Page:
[the logos for the Army, Navy, Air Force, and SPACE FORCE]

So the president and his administration can’t actually make a new branch of the military, for starters. What they can and have done is direct the DoD to draft plans for how a SPACE FORCE would work as a sixth branch of the military (after the Air Force, Army, Navy, Coast Guard, and Marines). But it’s unclear what it would actually do, how it would be arranged, or why it’d be worth the money to do such an administrative rejiggering.

Mike Pence said recently that “the space environment has fundamentally changed in the last generation; what was once peaceful and uncontested is now crowded and adversarial,” which …is bullshit from start to finish. Space has always been both adversarial and contested (maybe he doesn’t remember a little thing called the “Space Race”? Reagan’s plans for “Star Wars”?) and things have been held in check by a little thing called “diplomacy” (which to be fair, Trump has never in his life heard of). We actually have an international treaty that (in short) says “no weapons in space,” but as we all know, Trump doesn’t give a damn about treaties (or laws of any sort).

Image of an art-deco rocket launching with the words "I have a question about the Space Force. When is Puerto Rico getting electricity?"
From Robert Bruce Design

The US does send military satellites into space, usually under the watchful eye of the National Reconnaissance Office, one of the “big five” intelligence agencies (along with the CIA, NSA, DIA, and NGA), and the Air Force does send up unmanned X-37s for secret reasons, so perhaps it would take on some of those responsibilities? Or perhaps it would act more like the Coast Guard, there to rescue astronauts who run aground (or collide with space junk)? It’s pretty unclear what the SPACE FORCE is needed for, especially when Flint still doesn’t have clean water and Puerto Rico is still without power.

But I think a friend of mine really put his finger on the issue the other day when we were discussing these logos. He pointed out that they all have something in common: they’re intensely “retro.”

They’re the #MAGA of space.

These logos reveal something really important about what Trump and Pence and the whole administration are trying to get at: these aren’t forward-looking plans, they’re distilled nostalgia. Just like Make America Great “Again” hearkens back to a fantasy “golden age” where white people had everything and nobody else mattered, this Space Force is hearkening back to the “space age.” And what did the space age promise?

Whiteness in Space.

Look, I’m not the first person to say that The Jetsons takes place in a dystopic future in which the systemic exclusion of people of colour has been extended to its logical conclusion: a future without black people. I’m not the first to point out that it’s a show about a nice white family with a sapient robotic slave, or that it replicates literally everything monstrous about the patriarchy in one all-encompassing swoop. But if SPACE FORCE isn’t about going backward to a time when “the future” was about the (all-white) Robinsons exploring alien worlds, or about the “all-American” (white) Flash Gordon fighting Yellow Peril, then I will eat my hat.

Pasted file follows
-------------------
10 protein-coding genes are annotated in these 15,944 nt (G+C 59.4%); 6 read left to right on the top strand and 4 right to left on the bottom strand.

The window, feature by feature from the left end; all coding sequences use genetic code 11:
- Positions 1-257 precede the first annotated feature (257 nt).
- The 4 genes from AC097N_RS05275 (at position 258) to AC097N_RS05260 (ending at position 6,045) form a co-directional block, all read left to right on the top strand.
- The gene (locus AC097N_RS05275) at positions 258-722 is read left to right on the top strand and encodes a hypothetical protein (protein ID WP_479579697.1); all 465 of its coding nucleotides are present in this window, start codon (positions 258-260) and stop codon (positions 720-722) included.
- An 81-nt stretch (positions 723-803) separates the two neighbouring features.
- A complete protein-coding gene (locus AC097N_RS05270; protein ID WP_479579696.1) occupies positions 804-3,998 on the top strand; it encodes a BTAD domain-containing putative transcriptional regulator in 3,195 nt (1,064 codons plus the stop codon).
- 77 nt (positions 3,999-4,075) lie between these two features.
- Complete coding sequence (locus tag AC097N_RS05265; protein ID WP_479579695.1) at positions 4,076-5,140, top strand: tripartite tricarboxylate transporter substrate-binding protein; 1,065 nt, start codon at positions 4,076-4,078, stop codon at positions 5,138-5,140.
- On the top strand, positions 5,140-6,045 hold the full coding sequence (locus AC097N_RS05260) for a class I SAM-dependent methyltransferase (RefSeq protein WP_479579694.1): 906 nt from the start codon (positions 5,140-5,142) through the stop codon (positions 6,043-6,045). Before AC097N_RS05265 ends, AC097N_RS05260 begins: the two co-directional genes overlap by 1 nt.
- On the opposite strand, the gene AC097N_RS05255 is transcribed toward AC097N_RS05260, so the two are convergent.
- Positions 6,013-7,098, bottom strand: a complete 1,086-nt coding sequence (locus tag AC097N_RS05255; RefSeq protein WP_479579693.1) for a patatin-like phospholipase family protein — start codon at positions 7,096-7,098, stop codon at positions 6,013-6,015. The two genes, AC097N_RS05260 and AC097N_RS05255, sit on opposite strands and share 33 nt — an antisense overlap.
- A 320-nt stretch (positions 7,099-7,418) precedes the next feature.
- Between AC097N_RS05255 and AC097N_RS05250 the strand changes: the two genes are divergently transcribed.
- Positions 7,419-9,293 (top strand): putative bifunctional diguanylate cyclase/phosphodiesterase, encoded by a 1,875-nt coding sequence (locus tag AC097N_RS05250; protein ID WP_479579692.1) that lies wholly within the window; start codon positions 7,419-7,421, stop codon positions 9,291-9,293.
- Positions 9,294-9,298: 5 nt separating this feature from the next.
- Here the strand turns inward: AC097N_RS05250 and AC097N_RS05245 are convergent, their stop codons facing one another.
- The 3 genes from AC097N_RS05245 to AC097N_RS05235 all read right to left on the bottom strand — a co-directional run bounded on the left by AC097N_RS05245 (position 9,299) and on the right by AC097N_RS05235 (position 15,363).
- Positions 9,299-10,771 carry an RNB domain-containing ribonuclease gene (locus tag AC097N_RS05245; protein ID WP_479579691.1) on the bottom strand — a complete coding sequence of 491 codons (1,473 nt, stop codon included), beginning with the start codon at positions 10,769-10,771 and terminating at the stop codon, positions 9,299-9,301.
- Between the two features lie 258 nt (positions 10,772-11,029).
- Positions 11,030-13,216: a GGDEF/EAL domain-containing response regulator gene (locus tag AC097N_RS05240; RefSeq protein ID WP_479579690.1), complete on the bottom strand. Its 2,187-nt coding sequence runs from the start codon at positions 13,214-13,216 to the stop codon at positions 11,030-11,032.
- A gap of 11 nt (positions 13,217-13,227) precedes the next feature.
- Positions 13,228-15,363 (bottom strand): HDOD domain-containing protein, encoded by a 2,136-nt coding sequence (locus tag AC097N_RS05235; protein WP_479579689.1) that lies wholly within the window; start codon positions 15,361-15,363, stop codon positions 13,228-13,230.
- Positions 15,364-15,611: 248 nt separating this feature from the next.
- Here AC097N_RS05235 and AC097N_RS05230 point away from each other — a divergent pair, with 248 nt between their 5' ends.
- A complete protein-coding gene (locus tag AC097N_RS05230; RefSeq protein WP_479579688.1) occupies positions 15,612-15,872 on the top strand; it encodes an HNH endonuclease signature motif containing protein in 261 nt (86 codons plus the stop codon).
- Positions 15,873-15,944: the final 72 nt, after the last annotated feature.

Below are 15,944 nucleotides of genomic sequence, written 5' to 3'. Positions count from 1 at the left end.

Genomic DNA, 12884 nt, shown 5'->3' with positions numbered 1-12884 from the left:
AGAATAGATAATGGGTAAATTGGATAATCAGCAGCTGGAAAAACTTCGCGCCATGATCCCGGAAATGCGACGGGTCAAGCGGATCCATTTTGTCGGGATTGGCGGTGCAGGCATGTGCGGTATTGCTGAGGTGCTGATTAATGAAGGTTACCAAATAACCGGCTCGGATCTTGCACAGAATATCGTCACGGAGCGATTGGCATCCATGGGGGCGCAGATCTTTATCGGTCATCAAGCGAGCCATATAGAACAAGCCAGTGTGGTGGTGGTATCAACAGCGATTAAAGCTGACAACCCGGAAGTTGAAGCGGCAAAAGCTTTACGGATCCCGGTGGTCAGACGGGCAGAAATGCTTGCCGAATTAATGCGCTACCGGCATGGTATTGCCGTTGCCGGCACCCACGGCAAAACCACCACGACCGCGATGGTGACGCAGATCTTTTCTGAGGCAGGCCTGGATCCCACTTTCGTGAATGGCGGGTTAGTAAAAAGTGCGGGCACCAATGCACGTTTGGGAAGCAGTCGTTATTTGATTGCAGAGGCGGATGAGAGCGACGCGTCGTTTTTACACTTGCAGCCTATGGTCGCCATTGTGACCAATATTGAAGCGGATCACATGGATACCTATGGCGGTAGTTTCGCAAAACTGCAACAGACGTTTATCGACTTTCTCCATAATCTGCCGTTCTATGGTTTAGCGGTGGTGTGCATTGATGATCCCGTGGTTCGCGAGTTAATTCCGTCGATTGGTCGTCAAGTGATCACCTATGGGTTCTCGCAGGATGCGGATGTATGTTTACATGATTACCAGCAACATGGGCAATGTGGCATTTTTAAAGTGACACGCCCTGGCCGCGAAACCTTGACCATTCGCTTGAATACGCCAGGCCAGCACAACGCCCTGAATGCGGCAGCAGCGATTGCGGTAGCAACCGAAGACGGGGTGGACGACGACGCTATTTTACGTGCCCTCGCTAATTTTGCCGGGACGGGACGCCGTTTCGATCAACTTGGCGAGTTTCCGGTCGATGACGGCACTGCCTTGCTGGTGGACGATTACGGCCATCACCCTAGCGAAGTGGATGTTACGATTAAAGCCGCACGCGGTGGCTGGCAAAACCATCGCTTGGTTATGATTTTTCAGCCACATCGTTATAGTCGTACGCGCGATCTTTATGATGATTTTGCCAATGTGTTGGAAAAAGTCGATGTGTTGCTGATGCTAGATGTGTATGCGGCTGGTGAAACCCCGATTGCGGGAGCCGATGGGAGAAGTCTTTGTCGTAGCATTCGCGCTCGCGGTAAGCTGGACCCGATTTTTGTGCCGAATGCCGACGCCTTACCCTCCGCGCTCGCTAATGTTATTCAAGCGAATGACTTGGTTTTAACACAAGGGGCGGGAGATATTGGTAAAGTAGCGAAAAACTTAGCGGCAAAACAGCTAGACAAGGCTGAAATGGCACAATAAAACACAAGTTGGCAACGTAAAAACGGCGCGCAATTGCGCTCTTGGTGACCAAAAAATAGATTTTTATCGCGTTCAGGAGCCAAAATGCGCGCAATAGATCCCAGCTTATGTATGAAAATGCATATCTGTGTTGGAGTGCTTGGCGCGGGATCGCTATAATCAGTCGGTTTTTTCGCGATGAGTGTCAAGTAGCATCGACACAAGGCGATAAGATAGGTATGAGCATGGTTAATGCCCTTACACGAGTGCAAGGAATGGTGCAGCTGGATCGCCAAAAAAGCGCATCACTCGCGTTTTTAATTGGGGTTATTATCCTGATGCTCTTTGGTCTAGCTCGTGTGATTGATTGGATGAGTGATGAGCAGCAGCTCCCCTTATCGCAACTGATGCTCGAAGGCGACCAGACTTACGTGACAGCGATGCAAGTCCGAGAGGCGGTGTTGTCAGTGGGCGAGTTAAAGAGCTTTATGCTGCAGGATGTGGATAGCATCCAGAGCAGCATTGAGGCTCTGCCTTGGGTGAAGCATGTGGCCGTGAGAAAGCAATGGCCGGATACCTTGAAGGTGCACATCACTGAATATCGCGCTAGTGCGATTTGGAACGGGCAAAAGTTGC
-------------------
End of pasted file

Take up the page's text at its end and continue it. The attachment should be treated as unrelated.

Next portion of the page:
The goals of white supremacism can inevitably be seen in the things it idealizes. Maybe I’m reading too much into the garbage-disposal logos for the SPACE FORCE, but I’m not reading into what it represents. The drive to have a “strong” (i.e. military), nationalist, American presence in space is part and parcel of Making American Great Again, and that almost certainly means weaponizing space against people of colour in some form or other.

In V for Vendetta, the guard at the party’s propaganda station watches “Storm Saxon” at his post. For all its flaws, it sure gets some things right—but maybe it should’ve called the tv show SPACE FORCE, instead.

Signed: The Remixologist.

A movie poster for Starship Troopers but retitled "Space Force"

***

The featured image is of the Jetsons in their weird little spaceship and is captioned “Space Force!”

I Don’t Know How To Convince You That “Privilege” Isn’t An Insult

It’s just a way of describing the systemic power differences that we need to address.

 

Hey there, fellow white folks. Can we talk about “privilege” for a second? Because I really feel like we need to. Mostly because of the way people react when I bring it up.

I feel like a lot of the time, when I try to talk about privilege (especially white privilege, but also straight privilege, cisgender privilege, male privilege, and so on) that people get up in arms about it.

“Privileged? Me?”

They take it as an insult. As though I’m saying they didn’t work hard in their life.

I need everyone to understand that privilege doesn’t mean prosperity. When someone says you’ve got privilege because you’re white, it doesn’t mean you’ve got an easy life. It just means you’ve got a relative advantage over someone in your identical situation who isn’t white.

Maybe you’re white and poor. Life is definitely hard for poor people in America. And being white probably doesn’t help you enough for you to feel it. But being black and poor? In America? In general that’s going to be (at the very least) a little bit harder than being white and poor. That’s the privilege part.